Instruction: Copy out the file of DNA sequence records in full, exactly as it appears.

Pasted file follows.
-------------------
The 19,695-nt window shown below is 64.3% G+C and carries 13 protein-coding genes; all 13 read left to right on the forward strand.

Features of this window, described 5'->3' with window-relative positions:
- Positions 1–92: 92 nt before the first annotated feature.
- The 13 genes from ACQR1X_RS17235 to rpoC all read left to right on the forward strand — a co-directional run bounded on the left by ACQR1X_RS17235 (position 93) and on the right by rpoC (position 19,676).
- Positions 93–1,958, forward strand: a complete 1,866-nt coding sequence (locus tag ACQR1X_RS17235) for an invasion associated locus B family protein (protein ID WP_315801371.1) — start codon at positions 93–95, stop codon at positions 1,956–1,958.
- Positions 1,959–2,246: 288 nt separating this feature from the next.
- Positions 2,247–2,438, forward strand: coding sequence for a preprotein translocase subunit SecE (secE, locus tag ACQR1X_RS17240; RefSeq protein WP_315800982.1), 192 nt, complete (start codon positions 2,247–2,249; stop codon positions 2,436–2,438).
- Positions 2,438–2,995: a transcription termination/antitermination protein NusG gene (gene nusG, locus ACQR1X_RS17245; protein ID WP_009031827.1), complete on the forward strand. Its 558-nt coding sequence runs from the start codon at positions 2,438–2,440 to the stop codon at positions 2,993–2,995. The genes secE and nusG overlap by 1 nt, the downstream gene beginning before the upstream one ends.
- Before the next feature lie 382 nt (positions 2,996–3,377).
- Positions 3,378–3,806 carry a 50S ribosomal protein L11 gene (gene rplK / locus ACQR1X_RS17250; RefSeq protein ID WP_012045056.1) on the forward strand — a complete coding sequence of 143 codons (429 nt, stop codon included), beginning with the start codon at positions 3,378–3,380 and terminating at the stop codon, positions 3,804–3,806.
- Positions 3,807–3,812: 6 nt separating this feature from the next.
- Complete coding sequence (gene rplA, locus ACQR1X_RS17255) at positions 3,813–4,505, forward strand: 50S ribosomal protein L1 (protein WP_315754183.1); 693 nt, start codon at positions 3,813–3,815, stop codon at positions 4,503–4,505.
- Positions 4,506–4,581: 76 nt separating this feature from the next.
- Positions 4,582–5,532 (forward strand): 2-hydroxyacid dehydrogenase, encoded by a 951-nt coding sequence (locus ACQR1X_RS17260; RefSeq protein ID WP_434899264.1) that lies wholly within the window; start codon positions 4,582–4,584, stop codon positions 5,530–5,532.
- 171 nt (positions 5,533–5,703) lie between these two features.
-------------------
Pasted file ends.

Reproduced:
The 19,695-nt window shown below is 64.3% G+C and carries 13 protein-coding genes; all 13 read left to right on the forward strand.

Features of this window, described 5'->3' with window-relative positions:
- Positions 1–92: 92 nt before the first annotated feature.
- The 13 genes from ACQR1X_RS17235 to rpoC all read left to right on the forward strand — a co-directional run bounded on the left by ACQR1X_RS17235 (position 93) and on the right by rpoC (position 19,676).
- Positions 93–1,958, forward strand: a complete 1,866-nt coding sequence (locus tag ACQR1X_RS17235) for an invasion associated locus B family protein (protein ID WP_315801371.1) — start codon at positions 93–95, stop codon at positions 1,956–1,958.
- Positions 1,959–2,246: 288 nt separating this feature from the next.
- Positions 2,247–2,438, forward strand: coding sequence for a preprotein translocase subunit SecE (secE, locus tag ACQR1X_RS17240; RefSeq protein WP_315800982.1), 192 nt, complete (start codon positions 2,247–2,249; stop codon positions 2,436–2,438).
- Positions 2,438–2,995: a transcription termination/antitermination protein NusG gene (gene nusG, locus ACQR1X_RS17245; protein ID WP_009031827.1), complete on the forward strand. Its 558-nt coding sequence runs from the start codon at positions 2,438–2,440 to the stop codon at positions 2,993–2,995. The genes secE and nusG overlap by 1 nt, the downstream gene beginning before the upstream one ends.
- Before the next feature lie 382 nt (positions 2,996–3,377).
- Positions 3,378–3,806 carry a 50S ribosomal protein L11 gene (gene rplK / locus ACQR1X_RS17250; RefSeq protein ID WP_012045056.1) on the forward strand — a complete coding sequence of 143 codons (429 nt, stop codon included), beginning with the start codon at positions 3,378–3,380 and terminating at the stop codon, positions 3,804–3,806.
- Positions 3,807–3,812: 6 nt separating this feature from the next.
- Complete coding sequence (gene rplA, locus ACQR1X_RS17255) at positions 3,813–4,505, forward strand: 50S ribosomal protein L1 (protein WP_315754183.1); 693 nt, start codon at positions 3,813–3,815, stop codon at positions 4,503–4,505.
- Positions 4,506–4,581: 76 nt separating this feature from the next.
- Positions 4,582–5,532 (forward strand): 2-hydroxyacid dehydrogenase, encoded by a 951-nt coding sequence (locus ACQR1X_RS17260; RefSeq protein ID WP_434899264.1) that lies wholly within the window; start codon positions 4,582–4,584, stop codon positions 5,530–5,532.
- 171 nt (positions 5,533–5,703) lie between these two features.